from The Century Dictionary.
- Having a large chop; deep-mouthed: said of dogs.
from the GNU version of the Collaborative International Dictionary of English.
- adjective Having large flews.
from Wiktionary, Creative Commons Attribution/Share-Alike License.
- adjective obsolete Having large
from Wiktionary, Creative Commons Attribution/Share-Alike License
'O papa!' he cried; 'a great big puddle flewed up and hit me. '
And when she wuz on a south see eyeland and hur brovver Chip da pilot flewed in to see hur.
Ya I knows..ya just flewed in from Philly and boy, ur armz are tired.
"Then coins jest disappeared -- took wings and flewed away," declared
Buckwheat cakes is very good, but to keep your own counsel is a heap better -- so when you go home don't you go to telling about that ere pig-pen business, or the time when the old hen flewed at you, or tumbling off the old horse.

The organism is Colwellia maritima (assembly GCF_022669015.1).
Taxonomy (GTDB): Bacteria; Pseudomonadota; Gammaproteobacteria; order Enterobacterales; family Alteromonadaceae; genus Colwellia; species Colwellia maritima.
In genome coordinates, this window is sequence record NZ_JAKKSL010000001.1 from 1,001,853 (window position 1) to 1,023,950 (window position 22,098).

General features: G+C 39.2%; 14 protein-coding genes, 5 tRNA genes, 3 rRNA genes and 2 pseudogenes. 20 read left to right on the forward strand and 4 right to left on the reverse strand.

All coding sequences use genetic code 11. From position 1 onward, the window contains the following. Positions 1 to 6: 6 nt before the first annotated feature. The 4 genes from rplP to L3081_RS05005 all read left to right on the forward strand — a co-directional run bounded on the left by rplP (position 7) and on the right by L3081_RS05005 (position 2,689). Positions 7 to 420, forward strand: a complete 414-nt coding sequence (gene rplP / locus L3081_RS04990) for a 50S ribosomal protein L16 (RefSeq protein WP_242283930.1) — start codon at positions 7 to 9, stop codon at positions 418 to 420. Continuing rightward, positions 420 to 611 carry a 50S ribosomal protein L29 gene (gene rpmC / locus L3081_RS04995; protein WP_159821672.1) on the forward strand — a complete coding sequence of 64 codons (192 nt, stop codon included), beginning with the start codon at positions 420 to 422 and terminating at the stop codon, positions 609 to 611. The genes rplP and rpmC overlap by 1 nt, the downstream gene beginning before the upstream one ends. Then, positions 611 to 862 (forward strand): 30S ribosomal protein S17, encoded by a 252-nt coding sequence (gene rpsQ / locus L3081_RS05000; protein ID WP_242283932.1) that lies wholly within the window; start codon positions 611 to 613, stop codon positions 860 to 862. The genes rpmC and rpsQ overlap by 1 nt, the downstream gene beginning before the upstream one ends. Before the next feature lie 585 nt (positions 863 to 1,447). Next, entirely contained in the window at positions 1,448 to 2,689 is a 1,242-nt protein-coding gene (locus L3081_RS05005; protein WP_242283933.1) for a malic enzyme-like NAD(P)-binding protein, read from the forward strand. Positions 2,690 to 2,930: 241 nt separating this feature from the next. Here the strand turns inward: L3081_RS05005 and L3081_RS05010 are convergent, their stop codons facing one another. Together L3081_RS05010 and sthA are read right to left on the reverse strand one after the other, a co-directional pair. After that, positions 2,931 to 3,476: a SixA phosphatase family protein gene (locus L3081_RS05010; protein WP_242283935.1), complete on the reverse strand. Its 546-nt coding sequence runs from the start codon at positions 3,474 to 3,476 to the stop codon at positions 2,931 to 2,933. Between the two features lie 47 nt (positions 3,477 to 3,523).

Suddenly as dey passes de bank out rides two mens frum Wheeler's calvary an 'dey gits in de middle o' de street one of de hosses wheels back an 'de man shot right at de Yankees, den he flewed frum dar.
Dey says dat our governor wuz hyar makin 'a speech but he flewed 'fore dey got hyar.
It did not take very long for J---- to work through the fifty pages of Keats reprinted in Professor Hidden Page's anthology; and then he, a lone and laughing faun among that pack of stern sophomores -- so flewed, so sanded, out of the Spartan kind, crook-knee'd and dewlapped like Thessalian bulls -- sped away into thickets of Landor,
Within ten minutes he was on the open prairie, heading northwestward, as for Long Lake, his pace steady and increasing now, his deep-flewed muzzle low to the ground.
As one of my girls said about herself: “My little lonely heart had flewed away!”